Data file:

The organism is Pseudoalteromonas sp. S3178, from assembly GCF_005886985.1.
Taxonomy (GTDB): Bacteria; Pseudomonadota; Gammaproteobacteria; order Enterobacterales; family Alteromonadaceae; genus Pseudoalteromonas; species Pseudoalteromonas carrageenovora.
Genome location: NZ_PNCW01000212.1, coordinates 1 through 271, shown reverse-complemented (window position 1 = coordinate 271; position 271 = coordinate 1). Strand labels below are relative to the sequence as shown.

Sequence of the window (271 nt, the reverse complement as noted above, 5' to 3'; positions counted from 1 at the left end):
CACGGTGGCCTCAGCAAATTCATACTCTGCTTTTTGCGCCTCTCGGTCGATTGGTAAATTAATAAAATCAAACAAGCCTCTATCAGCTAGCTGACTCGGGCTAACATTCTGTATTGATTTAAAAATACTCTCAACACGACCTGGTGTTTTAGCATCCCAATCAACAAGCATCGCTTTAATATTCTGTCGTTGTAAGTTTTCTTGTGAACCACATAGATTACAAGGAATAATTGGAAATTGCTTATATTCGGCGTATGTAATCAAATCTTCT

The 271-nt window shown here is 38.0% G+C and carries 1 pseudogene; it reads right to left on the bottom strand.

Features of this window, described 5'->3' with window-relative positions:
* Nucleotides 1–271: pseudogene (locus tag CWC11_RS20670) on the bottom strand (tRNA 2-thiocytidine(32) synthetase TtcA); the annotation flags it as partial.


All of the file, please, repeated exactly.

The organism is Pseudoalteromonas sp. S3178, from assembly GCF_005886985.1.
Taxonomy (GTDB): Bacteria; Pseudomonadota; Gammaproteobacteria; order Enterobacterales; family Alteromonadaceae; genus Pseudoalteromonas; species Pseudoalteromonas carrageenovora.
Genome location: NZ_PNCW01000212.1, coordinates 1 through 271, shown reverse-complemented (window position 1 = coordinate 271; position 271 = coordinate 1). Strand labels below are relative to the sequence as shown.

Sequence of the window (271 nt, the reverse complement as noted above, 5' to 3'; positions counted from 1 at the left end):
CACGGTGGCCTCAGCAAATTCATACTCTGCTTTTTGCGCCTCTCGGTCGATTGGTAAATTAATAAAATCAAACAAGCCTCTATCAGCTAGCTGACTCGGGCTAACATTCTGTATTGATTTAAAAATACTCTCAACACGACCTGGTGTTTTAGCATCCCAATCAACAAGCATCGCTTTAATATTCTGTCGTTGTAAGTTTTCTTGTGAACCACATAGATTACAAGGAATAATTGGAAATTGCTTATATTCGGCGTATGTAATCAAATCTTCT

The 271-nt window shown here is 38.0% G+C and carries 1 pseudogene; it reads right to left on the bottom strand.

Features of this window, described 5'->3' with window-relative positions:
* Nucleotides 1–271: pseudogene (locus tag CWC11_RS20670) on the bottom strand (tRNA 2-thiocytidine(32) synthetase TtcA); the annotation flags it as partial.